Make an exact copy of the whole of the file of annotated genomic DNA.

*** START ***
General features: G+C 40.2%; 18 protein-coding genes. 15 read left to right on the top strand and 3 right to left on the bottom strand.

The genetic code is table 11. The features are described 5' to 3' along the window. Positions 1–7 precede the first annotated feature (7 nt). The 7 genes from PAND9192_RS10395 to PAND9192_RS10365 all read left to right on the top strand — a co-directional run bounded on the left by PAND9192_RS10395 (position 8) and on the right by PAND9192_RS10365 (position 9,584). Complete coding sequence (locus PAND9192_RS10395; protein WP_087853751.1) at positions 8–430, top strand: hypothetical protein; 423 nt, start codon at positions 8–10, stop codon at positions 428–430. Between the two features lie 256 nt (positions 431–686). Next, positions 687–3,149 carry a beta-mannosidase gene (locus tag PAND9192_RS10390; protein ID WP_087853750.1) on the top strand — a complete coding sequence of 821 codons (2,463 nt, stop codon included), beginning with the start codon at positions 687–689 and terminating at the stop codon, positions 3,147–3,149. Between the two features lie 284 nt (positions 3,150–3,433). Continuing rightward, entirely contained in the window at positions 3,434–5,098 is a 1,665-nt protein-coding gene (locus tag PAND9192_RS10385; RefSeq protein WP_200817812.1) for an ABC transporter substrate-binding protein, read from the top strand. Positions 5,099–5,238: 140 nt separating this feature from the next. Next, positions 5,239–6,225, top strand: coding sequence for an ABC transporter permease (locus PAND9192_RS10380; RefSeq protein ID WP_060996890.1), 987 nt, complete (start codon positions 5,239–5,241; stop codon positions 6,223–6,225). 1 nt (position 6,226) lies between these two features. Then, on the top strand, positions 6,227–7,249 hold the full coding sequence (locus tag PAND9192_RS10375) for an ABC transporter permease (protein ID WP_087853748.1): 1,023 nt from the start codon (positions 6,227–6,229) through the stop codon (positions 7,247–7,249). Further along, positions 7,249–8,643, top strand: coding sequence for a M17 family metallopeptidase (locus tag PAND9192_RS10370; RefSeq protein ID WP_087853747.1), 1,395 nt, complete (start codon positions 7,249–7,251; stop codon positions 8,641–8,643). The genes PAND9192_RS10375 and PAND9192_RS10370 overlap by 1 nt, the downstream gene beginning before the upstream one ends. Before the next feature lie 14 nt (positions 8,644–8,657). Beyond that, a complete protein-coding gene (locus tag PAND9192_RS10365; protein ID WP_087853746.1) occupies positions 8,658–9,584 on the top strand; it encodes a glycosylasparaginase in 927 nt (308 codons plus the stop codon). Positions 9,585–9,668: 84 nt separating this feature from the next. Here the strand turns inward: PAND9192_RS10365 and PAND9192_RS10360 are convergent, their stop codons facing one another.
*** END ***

General features: G+C 40.2%; 18 protein-coding genes. 15 read left to right on the top strand and 3 right to left on the bottom strand.

The genetic code is table 11. The features are described 5' to 3' along the window. Positions 1–7 precede the first annotated feature (7 nt). The 7 genes from PAND9192_RS10395 to PAND9192_RS10365 all read left to right on the top strand — a co-directional run bounded on the left by PAND9192_RS10395 (position 8) and on the right by PAND9192_RS10365 (position 9,584). Complete coding sequence (locus PAND9192_RS10395; protein WP_087853751.1) at positions 8–430, top strand: hypothetical protein; 423 nt, start codon at positions 8–10, stop codon at positions 428–430. Between the two features lie 256 nt (positions 431–686). Next, positions 687–3,149 carry a beta-mannosidase gene (locus tag PAND9192_RS10390; protein ID WP_087853750.1) on the top strand — a complete coding sequence of 821 codons (2,463 nt, stop codon included), beginning with the start codon at positions 687–689 and terminating at the stop codon, positions 3,147–3,149. Between the two features lie 284 nt (positions 3,150–3,433). Continuing rightward, entirely contained in the window at positions 3,434–5,098 is a 1,665-nt protein-coding gene (locus tag PAND9192_RS10385; RefSeq protein WP_200817812.1) for an ABC transporter substrate-binding protein, read from the top strand. Positions 5,099–5,238: 140 nt separating this feature from the next. Next, positions 5,239–6,225, top strand: coding sequence for an ABC transporter permease (locus PAND9192_RS10380; RefSeq protein ID WP_060996890.1), 987 nt, complete (start codon positions 5,239–5,241; stop codon positions 6,223–6,225). 1 nt (position 6,226) lies between these two features. Then, on the top strand, positions 6,227–7,249 hold the full coding sequence (locus tag PAND9192_RS10375) for an ABC transporter permease (protein ID WP_087853748.1): 1,023 nt from the start codon (positions 6,227–6,229) through the stop codon (positions 7,247–7,249). Further along, positions 7,249–8,643, top strand: coding sequence for a M17 family metallopeptidase (locus tag PAND9192_RS10370; RefSeq protein ID WP_087853747.1), 1,395 nt, complete (start codon positions 7,249–7,251; stop codon positions 8,641–8,643). The genes PAND9192_RS10375 and PAND9192_RS10370 overlap by 1 nt, the downstream gene beginning before the upstream one ends. Before the next feature lie 14 nt (positions 8,644–8,657). Beyond that, a complete protein-coding gene (locus tag PAND9192_RS10365; protein ID WP_087853746.1) occupies positions 8,658–9,584 on the top strand; it encodes a glycosylasparaginase in 927 nt (308 codons plus the stop codon). Positions 9,585–9,668: 84 nt separating this feature from the next. Here the strand turns inward: PAND9192_RS10365 and PAND9192_RS10360 are convergent, their stop codons facing one another.